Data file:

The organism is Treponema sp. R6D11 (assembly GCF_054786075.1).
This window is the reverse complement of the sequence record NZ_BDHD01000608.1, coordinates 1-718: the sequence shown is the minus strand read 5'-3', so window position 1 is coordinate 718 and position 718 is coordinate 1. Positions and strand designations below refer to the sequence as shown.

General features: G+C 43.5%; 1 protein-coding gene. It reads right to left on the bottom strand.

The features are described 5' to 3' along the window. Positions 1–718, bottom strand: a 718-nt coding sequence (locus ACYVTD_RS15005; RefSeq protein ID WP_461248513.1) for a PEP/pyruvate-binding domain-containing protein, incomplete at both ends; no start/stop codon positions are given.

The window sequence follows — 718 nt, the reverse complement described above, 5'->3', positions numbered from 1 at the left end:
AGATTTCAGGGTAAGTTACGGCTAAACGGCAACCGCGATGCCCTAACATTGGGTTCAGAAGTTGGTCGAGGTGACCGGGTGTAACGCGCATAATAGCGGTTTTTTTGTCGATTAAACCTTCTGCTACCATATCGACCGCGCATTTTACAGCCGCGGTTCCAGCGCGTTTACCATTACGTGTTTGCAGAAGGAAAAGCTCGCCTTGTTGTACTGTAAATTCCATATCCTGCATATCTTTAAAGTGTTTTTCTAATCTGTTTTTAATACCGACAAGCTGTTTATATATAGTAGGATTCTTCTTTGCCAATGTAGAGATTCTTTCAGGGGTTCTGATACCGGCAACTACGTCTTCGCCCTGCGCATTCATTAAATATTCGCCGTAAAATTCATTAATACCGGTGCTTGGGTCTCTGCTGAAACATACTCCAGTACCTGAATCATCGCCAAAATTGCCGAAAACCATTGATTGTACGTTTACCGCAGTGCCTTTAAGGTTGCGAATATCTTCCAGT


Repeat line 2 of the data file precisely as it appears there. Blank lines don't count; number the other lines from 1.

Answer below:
This window is the reverse complement of the sequence record NZ_BDHD01000608.1, coordinates 1-718: the sequence shown is the minus strand read 5'-3', so window position 1 is coordinate 718 and position 718 is coordinate 1. Positions and strand designations below refer to the sequence as shown.